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Old 10-15-2012, 09:30 AM   #121 (permalink)
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I don't think so. I love their voices and I wouldn't want it any other way. Sometimes more is less and vice versa.
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Old 10-16-2012, 03:09 PM   #122 (permalink)
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Neil young really isn't that much better musically than Dylan. I saw them both live last year, I was blown away with how good Dylan was at the organ. Of course Neil blew me away as well but he hasn't really progressed as a musician as much as Dylan. Neil youngs acoustic music is every bit as much as simple as bob Dylans. I might even give the edge to bob. Songs like "I was young when I left home" demonstrate a great fingerpicking ability that Bob possessed. That level of fingerpicking combined with singing at the same time surpasses anything that Neil did on a level of difficulty. Another example of great Dylan picking is on the track "buckets of rain". It's Neil's electric playing that gives him the edge on Dylan. But from my experience as a guitarist, the fingerpicking of Dylan is still more difficult than Neil's electric soloing. But it's the tone and style that makes Neil's electric guitar playing great, not the level of difficulty.

They're pretty musically equal in my opinion, being that they both have something different to offer.
I'm sorry, but Bob Dylan hasn't done much anything interesting music-wise since he started, and Neil's been trying things hardly attempted by rockers, folkies, or pop music in general at least since "Broken Arrow." His acoustics may not be as difficult or whatever but at least their more melodically interesting. I'd take "Needle and the Damage Done" over "Blowin in the Wind" or "Times they are blah blah" just for the melody alone. We can argue technicality or lyricism, but as far as the music is concerned, Neil (mostly) makes music, not words with accompaniment. I appreciate this more, in fact, because that inseparability of music and lyrics makes it much more essential.
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Old 10-17-2012, 12:28 AM   #123 (permalink)
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The melody in "needle and the damage done" isn't any stronger than a song like "love minus zero". Just the fact that the only song you mention are two of his most famous just goes to show that you must not know his music very well. I'll take a song like "buckets of rain" over "needle and the damage done" just based on guitar playing alone. Although the subject matter and feeling is a lot more serious than the upbeat Dylan song. Bob has melodic songs and he has songs that are less focused on melody where the lyrics are more important. He can go either way.

I love them both and I would agree that music and melody are more dominant in youngs music overall. But it depends on which Dylan albums you're listening if you want to hear more melodic songs. Most songs from the era of the ones you mentioned aren't going to be very melodic or musical but that changed with time.

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Old 10-17-2012, 08:41 AM   #124 (permalink)
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I'd definitely disagree with Surrell's assertion that Dylan's work consisted mostly of lyrics with sparse, uninteresting musical accompaniment. His musical talent is really demonstrated on Highway 61 and even more so in Blonde on Blonde. It's most apparent for me in Nashville Skyline. Even his most famous songs have a great melody to them, it's just most carried through the vocals and harmonica on tracks like "The Times are a-Changin".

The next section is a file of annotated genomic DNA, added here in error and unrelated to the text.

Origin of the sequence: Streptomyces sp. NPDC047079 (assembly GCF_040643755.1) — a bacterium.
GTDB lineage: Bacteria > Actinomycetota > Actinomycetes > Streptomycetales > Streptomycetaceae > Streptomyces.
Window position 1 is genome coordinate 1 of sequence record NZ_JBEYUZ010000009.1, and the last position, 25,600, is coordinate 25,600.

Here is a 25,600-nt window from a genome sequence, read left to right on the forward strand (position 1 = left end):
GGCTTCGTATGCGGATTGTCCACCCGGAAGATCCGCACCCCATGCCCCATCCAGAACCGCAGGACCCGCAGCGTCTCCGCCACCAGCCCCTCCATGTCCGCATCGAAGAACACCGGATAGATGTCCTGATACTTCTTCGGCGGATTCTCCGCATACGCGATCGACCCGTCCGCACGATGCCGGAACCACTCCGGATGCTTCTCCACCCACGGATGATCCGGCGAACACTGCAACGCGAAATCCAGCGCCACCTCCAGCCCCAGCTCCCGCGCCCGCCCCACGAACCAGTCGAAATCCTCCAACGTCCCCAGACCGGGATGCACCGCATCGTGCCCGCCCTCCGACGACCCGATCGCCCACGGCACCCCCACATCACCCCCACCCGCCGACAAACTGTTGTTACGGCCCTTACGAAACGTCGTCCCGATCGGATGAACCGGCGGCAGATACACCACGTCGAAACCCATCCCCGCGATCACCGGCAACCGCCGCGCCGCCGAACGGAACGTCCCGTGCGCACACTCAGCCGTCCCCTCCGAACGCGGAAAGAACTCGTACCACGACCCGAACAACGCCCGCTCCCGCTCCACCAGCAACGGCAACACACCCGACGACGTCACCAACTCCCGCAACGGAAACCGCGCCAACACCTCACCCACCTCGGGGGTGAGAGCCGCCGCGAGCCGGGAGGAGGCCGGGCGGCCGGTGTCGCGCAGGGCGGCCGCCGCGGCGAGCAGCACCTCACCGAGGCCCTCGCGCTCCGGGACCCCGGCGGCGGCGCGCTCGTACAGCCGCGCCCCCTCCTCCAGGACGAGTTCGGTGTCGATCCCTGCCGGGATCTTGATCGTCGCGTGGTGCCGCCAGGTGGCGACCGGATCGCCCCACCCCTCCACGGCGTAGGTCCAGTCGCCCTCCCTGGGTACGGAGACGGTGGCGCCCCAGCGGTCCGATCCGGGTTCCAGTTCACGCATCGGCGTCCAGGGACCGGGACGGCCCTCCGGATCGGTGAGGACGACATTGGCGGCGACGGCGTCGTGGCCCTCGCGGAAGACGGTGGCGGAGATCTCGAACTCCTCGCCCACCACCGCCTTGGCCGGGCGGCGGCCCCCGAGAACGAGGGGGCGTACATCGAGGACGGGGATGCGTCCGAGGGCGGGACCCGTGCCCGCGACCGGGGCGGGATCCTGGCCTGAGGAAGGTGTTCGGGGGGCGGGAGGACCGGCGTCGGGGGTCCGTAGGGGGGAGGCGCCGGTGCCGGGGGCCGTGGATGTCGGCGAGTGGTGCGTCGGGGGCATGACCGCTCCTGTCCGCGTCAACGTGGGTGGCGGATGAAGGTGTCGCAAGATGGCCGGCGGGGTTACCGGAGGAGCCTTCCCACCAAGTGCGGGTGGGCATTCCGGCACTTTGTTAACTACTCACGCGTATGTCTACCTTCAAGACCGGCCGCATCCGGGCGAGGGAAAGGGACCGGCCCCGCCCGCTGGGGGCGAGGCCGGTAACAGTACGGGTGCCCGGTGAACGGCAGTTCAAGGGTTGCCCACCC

That being said, I'd actually agree that Neil Young's music can often surpass Dylan's in scope, depth, and that aching, sorrowful beauty found on tracks like "Cortez the Killer", "Needle and the damage done", "Long may you run", etc.

I connect with Dylan's music on a completely different level than Young's, so it's really difficult for me to pick a favorite.
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Old 10-17-2012, 10:32 AM   #125 (permalink)
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I feel pretty much the same way as you, Conan. Neil touches me a little deeper than Bob does. As you said, theres a little more sorrow and sadness in the music of young, but then when I listen to Dylan songs like "I was young when I left home", "sign on the window", "tomorrow is a long time", to name a few, I'm reminded that Dylan can move me just a much as young. I think I prefer Dylan because he was more consistent, in my opinion.
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Old 10-17-2012, 10:42 AM   #126 (permalink)
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Neil's guitar solo'ing usually makes me cringe at times, but I can appreciate the emotion he puts into it. I've got quite a few of his tunes in my collection and have found myself having a "Neil session" every once in a while. Cowgirl In The Sand, and Helpless get a lot of play in those sessions.
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Old 10-17-2012, 11:47 AM   #127 (permalink)
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love them both and I would agree that music and melody are more dominant in youngs music overall. But it depends on which Dylan albums you're listening if you want to hear more melodic songs. Most songs from the era of the ones you mentioned aren't going to be very melodic or musical but that changed with time.
That's what I was saying. Young's melody-writing is just fabulous.

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Neil's guitar solo'ing usually makes me cringe at times, but I can appreciate the emotion he puts into it.